SWBAT improve their mastery of all learning targets, explore extensions into ideas we haven't quite covered, or just finish their work.

I love teaching the binomial distribution - but what happens if there's no time for that?

If you take a look at the previous lesson, you'll see that it's kind of epic. Even with 75-minute periods like the ones I teach, this would be a lot to squeeze into one day. I wanted to share it like that because that's really how I plan. More than writing individual lessons, I think about the learning targets, and the series of activities - whole class, group, and individual - that will help students get there. I prepare these all as one "lesson," ready to teach, but usually take more than one day to get through everything.

I don't think I'm unique in this way, but just wanted to share because I think it works well. In particular, what I like about planning this way is that after each class meeting, I can reconsider how students are doing, and have time to adapt accordingly for the next day.

More generally, at the end of semester, I always find myself reflecting on all that I'd hoped to accomplish vs. what we actually got done. I reflect on that and how I use the time at the end of the semester in this video.

All of that is to say that today is a work period. As the semester winds down, most students will need time to finish the work of this unit. Some will want to dig back into older learning targets from the any of the first three units. Others are caught up with everything and loving it, and for them I have a few "extensions" drawn from some of the good stuff we didn't get to do.

I love these days: my class is an open workshop that runs itself, with students getting what they need from me, helping each other, and trying to finish strong. At any given moment, 25 kids might be working on a dozen different assignments. Online tools like Delta Math and Khan Academy help, but I also keep folders of old work available, and as I describe in the next section of this lesson, I have some extension ideas that are as simple as giving students a prompt and letting them run with it.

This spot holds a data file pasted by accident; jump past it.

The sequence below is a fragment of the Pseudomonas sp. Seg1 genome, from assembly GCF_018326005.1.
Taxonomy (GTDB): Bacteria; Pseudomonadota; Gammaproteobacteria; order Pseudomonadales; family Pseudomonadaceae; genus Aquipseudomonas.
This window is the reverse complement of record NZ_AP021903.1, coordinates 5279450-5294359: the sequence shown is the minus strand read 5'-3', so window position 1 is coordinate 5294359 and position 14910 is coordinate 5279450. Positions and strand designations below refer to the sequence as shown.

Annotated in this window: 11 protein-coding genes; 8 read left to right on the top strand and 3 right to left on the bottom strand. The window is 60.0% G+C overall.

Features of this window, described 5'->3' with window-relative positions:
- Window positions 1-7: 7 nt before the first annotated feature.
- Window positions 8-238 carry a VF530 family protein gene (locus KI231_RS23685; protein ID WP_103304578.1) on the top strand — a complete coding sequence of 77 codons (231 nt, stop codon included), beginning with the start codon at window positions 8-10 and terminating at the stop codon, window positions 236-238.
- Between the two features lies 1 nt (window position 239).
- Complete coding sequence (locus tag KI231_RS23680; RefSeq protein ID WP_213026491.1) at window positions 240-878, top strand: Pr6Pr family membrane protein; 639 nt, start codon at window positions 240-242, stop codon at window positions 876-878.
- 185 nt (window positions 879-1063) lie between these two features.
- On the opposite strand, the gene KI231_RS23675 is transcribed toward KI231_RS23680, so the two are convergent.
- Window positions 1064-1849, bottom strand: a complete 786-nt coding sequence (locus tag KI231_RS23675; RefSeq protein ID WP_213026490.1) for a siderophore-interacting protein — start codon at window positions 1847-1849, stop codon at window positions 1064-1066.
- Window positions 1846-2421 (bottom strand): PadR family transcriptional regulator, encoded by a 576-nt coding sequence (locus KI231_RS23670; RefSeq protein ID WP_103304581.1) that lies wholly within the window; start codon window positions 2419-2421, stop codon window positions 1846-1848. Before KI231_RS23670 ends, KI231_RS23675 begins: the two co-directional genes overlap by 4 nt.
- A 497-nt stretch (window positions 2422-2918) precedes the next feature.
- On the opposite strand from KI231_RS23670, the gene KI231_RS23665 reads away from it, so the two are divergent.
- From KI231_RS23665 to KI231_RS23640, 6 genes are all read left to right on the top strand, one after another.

With many students finishing their work or mastering earlier learning targets, a few will be ready for some extensions. Keep in mind that kids who are extending what they know don't need many scaffolds -- they're the ones who have gotten everything done up to now. All it takes are a prompt or two, and kids can really run with the ideas. So as I noted in the previous section, I'd hoped to spend more time on expected value and to teach a few lessons about the binomial distribution when I was planning this course. Instead, I use the following approach to set students exploring these ideas independently as part of these differentiated days.

**(Mostly) Independent Investigation of the Binomial Distribution**

- First, I show students how to start Pascal's Triangle. I draw the first three or four rows so they get the idea, and then I say, "Continue until you have at least 10 rows complete, then show me what you've got." When students finish, a quick glance is usually enough (just familiarize yourself with the 10th row) to see how they did. From there, we can trouble-shoot or move on.
- When they're done with that, I say, "Go calculate "5 choose 0" through "5 choose 5" and tell me what you notice." When that's done I ask them to explain what they've seen, and to make some other predictions. Soon enough, I hope they can see that any value in Pascal's Triangle is the value of a combination.
- Next, I'll get them started expanding (x+1)^5. At the very least, students have seen FOIL previously, so now we're just taking it a step further. Again, I ask that everyone comes back to me with observations when they've got 'em!
- Finally a prompt: list all the possible outcomes of flipping a coin 2, 3, 4, and 5 times. Again, what do you notice?
- Note that at every step, the classroom workshop is in full effect. All students - whether remediating, finishing up, or extending - have access to each other and to me. So for any of these prompts, I'm there to answer questions and listen to student ideas. It is truly a joyful experience.

**More on Expected Value**

- Some students really love this topic when they see it for the first time. For anyone who wants to practice or see more applications, Khan Academy is a great place to start. In general, students should know about that site - whether we're talking about remediation or extension, it's a useful tool.
- If students want to go deeper, I simply ask if they've ever watched Deal or No Deal. If they have, I tell them to read this, and report back with their thoughts, questions, and ideas.